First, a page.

beta-catenin mediates Wnt signaling by acting as the essential co-activator for TCF transcription factors. Wnt signaling increases the half-life and therefore the absolute level of beta-catenin in responding cells. The current model states that these changes in beta-catenin stability set the threshold for Wnt signaling. However, we find that pharmacological inhibition of proteasome activity by ALLN leads to accumulation of cytosolic beta-catenin but not to increased TCF-mediated transcription. In addition, in temperature-sensitive ubiquitylation mutant CHO cells inhibition of ubiquitylation increases beta-catenin levels, but does not induce transcriptional activation of TCF reporter genes. Using an antibody specific for beta-catenin dephosphorylated at residues Ser37 and Thr41, we show that Wnt signals specifically increase the levels of dephosphorylated beta-catenin, whereas ALLN does not. We conclude that changes in the phosphorylation status of the N-terminus of beta-catenin that occur upon Wnt signaling independently affect the signaling properties and half-life of beta-catenin. Hence, Wnt signals are transduced via N-terminally dephosphorylated beta-catenin.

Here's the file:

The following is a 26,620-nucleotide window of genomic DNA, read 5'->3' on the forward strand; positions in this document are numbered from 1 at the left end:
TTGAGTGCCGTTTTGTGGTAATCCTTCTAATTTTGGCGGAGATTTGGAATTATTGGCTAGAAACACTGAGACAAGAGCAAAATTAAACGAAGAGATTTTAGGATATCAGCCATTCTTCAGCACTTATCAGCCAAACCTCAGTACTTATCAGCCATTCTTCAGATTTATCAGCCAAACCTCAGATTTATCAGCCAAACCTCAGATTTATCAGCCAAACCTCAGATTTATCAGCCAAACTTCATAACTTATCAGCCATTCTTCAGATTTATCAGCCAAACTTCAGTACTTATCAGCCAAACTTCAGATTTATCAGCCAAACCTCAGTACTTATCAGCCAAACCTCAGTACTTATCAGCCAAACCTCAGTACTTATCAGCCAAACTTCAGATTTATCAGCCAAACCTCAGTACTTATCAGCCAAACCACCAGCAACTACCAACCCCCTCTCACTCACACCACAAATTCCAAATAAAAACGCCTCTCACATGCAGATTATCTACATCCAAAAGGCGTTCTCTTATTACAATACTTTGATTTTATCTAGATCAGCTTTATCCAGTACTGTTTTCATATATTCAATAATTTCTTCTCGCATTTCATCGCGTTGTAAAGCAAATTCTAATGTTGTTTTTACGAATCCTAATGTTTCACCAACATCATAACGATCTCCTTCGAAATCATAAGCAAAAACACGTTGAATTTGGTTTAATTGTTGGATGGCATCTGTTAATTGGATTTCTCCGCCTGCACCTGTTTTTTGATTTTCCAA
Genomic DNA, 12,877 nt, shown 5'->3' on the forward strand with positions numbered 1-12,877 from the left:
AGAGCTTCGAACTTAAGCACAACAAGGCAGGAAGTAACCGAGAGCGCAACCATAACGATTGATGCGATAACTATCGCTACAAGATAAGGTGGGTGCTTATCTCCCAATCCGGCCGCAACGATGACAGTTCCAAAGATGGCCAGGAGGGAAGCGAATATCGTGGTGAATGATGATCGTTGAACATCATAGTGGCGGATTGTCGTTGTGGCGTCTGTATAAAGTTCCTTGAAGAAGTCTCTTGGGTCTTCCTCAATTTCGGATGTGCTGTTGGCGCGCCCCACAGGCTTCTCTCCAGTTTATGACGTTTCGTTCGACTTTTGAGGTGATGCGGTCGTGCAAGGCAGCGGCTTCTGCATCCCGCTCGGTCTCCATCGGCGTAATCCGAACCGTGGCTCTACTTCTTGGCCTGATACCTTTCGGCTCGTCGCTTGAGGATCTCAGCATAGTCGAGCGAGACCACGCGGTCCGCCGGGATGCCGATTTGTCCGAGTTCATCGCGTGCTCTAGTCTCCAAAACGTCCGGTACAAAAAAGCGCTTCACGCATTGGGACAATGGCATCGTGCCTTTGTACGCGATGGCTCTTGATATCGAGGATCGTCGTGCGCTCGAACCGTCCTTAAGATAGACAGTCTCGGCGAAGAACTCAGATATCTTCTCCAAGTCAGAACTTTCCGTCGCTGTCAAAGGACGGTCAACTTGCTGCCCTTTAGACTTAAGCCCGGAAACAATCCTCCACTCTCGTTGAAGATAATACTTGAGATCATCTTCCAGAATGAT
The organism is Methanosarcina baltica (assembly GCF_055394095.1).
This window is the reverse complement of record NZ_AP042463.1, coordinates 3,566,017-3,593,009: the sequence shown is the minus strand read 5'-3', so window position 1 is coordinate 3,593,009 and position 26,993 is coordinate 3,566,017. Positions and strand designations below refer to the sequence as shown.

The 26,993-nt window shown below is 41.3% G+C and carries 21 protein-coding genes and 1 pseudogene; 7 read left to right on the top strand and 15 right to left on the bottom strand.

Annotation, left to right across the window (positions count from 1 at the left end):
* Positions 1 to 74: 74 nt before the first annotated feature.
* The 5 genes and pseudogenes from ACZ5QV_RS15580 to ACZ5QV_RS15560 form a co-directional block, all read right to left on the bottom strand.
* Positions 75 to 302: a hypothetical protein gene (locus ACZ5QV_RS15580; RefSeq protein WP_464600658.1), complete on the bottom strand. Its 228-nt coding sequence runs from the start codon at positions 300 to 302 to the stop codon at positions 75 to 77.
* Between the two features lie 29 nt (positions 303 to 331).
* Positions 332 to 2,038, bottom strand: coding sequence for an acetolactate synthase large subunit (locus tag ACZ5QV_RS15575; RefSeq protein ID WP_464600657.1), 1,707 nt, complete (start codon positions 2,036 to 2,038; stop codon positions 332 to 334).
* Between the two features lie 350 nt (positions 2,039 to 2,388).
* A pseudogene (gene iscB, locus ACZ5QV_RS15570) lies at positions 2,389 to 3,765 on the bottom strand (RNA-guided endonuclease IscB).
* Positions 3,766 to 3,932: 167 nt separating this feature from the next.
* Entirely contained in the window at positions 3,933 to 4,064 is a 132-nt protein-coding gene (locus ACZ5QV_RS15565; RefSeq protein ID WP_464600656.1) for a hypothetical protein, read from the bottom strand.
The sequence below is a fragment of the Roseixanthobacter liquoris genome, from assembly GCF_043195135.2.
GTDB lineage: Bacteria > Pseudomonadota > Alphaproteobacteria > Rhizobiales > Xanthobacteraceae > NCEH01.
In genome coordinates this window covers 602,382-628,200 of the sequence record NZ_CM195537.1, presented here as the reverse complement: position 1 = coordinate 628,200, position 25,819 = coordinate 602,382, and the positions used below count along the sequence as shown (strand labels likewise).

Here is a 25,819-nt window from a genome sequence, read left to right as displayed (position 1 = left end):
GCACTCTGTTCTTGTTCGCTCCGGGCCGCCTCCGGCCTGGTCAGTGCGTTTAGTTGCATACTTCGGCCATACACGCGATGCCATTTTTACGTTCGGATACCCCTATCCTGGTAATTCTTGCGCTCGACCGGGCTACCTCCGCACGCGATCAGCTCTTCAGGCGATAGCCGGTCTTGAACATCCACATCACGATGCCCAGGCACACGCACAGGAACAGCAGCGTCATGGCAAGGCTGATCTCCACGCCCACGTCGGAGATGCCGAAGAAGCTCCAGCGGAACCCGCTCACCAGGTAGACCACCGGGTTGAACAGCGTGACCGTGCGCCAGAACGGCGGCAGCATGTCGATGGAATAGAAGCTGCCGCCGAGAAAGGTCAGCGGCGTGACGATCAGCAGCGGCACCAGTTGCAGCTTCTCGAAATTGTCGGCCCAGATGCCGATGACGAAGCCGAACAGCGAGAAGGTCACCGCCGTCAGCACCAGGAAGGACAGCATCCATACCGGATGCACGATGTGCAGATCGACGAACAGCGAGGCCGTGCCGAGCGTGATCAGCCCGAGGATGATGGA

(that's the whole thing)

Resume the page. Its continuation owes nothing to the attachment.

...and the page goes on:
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E M B O Reports
Erasmus MC: University Medical Center Rotterdam

Staal, F., van Noort, M., Strous, G., & Clevers, H. (2002). Wnt signals are transmitted through N-terminally dephosphorylated beta-catenin. E M B O Reports, 3(1), 63–68. doi:10.1093/embo-reports/kvf002